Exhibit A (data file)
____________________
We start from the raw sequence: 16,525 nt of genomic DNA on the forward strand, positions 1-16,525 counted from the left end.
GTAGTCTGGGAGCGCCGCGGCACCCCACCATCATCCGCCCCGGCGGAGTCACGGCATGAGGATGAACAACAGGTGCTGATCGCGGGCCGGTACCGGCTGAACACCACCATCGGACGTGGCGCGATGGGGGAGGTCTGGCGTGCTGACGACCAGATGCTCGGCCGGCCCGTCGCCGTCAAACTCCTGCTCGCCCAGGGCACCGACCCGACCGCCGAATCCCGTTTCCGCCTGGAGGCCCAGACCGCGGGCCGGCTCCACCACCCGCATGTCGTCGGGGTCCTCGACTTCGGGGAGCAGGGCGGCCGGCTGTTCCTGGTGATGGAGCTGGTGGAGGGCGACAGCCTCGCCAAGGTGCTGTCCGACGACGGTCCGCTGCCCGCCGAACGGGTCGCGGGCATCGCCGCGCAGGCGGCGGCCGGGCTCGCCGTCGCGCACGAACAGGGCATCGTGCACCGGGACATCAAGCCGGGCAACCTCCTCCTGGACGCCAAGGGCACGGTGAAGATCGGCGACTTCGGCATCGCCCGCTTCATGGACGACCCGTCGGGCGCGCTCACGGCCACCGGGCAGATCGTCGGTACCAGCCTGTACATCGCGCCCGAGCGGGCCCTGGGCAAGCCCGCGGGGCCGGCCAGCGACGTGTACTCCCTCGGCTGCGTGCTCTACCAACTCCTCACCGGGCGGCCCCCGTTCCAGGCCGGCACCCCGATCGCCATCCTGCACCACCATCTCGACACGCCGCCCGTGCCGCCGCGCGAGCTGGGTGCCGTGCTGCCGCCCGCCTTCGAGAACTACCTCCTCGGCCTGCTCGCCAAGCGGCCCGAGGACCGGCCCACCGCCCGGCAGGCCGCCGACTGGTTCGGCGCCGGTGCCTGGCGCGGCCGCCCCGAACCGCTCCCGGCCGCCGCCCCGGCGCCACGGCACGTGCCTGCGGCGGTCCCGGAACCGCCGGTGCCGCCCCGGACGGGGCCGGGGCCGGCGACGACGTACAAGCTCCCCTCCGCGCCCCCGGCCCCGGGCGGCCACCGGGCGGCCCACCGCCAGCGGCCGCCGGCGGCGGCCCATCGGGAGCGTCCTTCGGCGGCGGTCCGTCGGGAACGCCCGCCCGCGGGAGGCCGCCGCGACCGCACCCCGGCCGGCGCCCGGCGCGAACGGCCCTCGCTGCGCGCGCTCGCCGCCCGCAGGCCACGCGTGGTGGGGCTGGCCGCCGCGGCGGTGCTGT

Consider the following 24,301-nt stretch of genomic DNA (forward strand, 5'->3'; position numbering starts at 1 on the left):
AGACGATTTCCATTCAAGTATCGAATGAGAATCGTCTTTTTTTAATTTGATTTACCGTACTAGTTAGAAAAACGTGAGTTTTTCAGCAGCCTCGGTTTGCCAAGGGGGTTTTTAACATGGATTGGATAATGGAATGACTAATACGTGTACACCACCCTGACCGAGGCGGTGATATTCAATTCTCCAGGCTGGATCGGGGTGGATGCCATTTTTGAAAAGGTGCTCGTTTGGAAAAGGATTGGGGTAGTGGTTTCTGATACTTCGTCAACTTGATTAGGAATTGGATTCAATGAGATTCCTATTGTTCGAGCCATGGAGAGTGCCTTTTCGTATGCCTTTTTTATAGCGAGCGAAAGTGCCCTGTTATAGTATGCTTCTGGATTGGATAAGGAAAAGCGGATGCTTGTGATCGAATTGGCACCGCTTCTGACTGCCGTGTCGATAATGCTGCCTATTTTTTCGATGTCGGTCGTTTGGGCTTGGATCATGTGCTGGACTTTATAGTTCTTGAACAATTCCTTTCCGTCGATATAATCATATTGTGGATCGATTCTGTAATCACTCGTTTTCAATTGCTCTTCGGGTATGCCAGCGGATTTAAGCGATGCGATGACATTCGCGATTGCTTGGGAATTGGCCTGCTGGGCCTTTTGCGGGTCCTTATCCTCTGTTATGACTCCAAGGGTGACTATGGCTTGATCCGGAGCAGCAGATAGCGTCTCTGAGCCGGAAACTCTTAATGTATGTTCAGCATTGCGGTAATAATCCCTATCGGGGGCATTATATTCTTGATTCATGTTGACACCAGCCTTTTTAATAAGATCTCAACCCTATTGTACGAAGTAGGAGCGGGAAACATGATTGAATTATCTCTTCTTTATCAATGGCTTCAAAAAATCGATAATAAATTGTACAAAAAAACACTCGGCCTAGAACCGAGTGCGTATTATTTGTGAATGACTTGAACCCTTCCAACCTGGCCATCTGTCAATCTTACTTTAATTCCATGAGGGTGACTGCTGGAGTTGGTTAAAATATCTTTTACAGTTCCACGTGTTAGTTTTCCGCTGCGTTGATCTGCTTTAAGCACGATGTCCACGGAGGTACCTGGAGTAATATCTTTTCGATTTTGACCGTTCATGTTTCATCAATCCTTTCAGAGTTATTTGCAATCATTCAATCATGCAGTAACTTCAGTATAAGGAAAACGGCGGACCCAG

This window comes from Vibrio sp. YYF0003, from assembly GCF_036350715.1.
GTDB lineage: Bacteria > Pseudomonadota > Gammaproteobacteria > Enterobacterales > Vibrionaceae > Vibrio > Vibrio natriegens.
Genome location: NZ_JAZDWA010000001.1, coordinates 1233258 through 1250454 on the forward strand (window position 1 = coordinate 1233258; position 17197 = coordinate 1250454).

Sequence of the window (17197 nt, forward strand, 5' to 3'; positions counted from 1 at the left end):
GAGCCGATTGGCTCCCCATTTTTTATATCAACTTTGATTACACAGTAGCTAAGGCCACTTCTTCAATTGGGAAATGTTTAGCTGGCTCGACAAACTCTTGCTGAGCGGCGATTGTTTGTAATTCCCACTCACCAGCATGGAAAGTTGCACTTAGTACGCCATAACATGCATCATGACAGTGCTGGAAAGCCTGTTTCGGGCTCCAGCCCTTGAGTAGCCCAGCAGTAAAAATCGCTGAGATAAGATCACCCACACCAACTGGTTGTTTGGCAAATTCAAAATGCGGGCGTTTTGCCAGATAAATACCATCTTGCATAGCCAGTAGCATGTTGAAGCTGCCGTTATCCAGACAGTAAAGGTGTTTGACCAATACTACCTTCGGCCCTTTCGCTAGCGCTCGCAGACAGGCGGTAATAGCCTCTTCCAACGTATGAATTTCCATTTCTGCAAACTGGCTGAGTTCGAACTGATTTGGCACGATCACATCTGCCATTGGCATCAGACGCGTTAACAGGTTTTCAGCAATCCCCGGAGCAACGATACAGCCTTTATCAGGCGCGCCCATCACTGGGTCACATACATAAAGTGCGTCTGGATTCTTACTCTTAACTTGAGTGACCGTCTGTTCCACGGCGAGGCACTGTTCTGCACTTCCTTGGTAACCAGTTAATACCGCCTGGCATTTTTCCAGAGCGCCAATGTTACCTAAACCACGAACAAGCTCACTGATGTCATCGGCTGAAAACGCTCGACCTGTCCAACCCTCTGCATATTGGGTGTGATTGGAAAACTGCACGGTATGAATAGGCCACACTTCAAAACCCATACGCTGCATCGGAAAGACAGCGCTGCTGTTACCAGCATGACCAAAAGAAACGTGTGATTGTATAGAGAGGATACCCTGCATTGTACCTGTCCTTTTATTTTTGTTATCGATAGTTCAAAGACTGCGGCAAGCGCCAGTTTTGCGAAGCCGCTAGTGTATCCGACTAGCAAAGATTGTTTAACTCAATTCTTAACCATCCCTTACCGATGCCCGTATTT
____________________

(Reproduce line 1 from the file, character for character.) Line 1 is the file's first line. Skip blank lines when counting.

We start from the raw sequence: 16,525 nt of genomic DNA on the forward strand, positions 1-16,525 counted from the left end.